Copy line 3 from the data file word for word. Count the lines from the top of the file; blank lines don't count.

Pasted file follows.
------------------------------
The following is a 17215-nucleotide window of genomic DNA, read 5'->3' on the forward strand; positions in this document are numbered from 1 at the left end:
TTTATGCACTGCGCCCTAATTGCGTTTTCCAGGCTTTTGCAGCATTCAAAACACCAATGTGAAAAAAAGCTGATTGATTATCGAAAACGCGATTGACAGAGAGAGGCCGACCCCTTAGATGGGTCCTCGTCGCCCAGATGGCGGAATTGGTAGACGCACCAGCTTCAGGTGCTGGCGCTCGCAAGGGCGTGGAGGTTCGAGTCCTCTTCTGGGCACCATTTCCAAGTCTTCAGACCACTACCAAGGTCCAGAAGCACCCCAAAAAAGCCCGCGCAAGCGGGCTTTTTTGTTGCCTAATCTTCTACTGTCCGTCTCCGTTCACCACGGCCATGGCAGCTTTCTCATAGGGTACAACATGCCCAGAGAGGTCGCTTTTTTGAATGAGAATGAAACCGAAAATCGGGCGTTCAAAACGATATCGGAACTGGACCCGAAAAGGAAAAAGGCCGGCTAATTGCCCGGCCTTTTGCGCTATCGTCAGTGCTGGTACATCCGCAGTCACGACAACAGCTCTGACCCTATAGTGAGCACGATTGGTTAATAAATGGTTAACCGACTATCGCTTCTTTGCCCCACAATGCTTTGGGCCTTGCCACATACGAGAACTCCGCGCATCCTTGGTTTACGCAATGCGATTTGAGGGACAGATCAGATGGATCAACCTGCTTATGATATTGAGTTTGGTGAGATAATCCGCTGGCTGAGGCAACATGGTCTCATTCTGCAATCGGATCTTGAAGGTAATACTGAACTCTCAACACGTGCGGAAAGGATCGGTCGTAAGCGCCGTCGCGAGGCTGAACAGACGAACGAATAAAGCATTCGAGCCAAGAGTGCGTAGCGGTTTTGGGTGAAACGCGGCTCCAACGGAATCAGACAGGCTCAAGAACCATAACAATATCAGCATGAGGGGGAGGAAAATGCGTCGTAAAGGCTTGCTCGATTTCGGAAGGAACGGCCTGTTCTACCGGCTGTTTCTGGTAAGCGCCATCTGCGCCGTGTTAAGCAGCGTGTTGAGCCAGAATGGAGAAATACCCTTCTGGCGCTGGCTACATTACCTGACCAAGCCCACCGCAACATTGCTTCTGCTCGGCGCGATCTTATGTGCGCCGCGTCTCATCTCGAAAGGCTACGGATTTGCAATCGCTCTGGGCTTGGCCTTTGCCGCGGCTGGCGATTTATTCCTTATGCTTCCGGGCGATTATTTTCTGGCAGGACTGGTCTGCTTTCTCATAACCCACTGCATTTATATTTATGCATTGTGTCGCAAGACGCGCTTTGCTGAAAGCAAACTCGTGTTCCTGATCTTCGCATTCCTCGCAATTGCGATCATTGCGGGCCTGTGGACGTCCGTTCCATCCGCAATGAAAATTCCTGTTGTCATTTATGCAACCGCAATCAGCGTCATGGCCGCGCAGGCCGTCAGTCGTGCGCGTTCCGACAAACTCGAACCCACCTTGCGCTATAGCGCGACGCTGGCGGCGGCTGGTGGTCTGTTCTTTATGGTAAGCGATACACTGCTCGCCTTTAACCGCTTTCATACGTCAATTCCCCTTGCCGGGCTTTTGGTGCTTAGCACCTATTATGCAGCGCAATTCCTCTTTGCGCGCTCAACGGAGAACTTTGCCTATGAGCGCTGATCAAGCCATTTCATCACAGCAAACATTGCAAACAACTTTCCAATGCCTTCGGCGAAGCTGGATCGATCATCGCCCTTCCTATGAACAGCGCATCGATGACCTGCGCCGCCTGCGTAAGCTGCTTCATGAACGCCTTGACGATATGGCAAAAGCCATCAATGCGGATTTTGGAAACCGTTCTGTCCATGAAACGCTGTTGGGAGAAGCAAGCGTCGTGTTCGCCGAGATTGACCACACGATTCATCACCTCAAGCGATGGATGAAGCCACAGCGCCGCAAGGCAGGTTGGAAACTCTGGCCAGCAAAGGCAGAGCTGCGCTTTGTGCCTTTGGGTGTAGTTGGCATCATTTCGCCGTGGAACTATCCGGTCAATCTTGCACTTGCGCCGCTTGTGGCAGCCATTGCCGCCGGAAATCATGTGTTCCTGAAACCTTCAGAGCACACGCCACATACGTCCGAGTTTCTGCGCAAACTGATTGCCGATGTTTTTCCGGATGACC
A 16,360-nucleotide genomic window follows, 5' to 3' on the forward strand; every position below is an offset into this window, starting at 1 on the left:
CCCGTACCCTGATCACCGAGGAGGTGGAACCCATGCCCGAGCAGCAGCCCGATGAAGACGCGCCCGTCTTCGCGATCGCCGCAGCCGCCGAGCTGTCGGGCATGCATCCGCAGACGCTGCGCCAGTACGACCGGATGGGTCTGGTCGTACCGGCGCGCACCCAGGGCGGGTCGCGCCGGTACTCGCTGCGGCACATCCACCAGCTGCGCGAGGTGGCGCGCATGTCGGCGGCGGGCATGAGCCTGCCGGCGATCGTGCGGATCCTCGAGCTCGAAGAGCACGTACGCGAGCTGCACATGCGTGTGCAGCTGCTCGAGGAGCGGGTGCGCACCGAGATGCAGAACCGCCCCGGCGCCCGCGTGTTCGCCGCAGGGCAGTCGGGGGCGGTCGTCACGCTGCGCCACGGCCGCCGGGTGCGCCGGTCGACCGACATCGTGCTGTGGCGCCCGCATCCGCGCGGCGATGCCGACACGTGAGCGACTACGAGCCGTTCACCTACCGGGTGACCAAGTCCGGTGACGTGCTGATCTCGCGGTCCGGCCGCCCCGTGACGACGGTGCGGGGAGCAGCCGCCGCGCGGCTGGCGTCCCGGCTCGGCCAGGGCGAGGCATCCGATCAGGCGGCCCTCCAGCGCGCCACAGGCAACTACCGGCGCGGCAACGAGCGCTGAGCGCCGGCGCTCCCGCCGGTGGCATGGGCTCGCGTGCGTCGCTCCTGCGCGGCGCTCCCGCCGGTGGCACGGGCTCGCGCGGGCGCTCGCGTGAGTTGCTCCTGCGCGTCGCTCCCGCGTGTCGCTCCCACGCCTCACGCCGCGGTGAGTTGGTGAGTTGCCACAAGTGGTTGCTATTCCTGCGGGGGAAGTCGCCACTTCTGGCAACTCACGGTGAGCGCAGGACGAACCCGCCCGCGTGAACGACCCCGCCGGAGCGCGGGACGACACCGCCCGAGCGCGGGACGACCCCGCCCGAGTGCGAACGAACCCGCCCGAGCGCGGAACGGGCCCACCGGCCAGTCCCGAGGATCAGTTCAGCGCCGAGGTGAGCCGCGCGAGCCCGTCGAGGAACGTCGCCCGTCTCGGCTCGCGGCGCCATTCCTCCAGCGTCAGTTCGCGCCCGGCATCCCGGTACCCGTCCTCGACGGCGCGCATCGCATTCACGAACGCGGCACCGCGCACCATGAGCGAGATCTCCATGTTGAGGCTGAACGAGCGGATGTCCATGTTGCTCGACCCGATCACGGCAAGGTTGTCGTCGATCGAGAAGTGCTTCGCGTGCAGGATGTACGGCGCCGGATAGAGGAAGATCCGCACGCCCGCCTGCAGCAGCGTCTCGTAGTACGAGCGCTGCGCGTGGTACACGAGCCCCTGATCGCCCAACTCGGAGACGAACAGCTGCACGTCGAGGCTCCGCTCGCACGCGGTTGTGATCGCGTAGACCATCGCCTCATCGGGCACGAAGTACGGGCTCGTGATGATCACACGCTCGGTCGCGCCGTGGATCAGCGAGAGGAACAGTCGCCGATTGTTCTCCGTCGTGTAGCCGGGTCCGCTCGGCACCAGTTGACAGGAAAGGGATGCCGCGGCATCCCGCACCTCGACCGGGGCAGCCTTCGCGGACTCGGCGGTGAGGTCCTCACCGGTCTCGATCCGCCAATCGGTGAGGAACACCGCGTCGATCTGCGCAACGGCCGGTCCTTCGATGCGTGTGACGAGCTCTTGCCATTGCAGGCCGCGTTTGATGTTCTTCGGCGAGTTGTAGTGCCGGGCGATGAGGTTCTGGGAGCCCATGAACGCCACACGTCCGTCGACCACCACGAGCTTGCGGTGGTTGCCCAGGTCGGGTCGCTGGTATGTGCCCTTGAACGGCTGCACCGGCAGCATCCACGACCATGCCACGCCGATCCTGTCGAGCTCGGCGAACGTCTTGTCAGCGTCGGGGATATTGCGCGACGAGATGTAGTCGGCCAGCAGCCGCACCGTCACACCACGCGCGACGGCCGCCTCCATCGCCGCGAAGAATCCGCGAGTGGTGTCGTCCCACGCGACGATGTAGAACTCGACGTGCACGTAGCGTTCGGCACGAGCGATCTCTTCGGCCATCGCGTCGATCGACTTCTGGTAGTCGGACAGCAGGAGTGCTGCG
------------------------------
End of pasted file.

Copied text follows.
A 16,360-nucleotide genomic window follows, 5' to 3' on the forward strand; every position below is an offset into this window, starting at 1 on the left: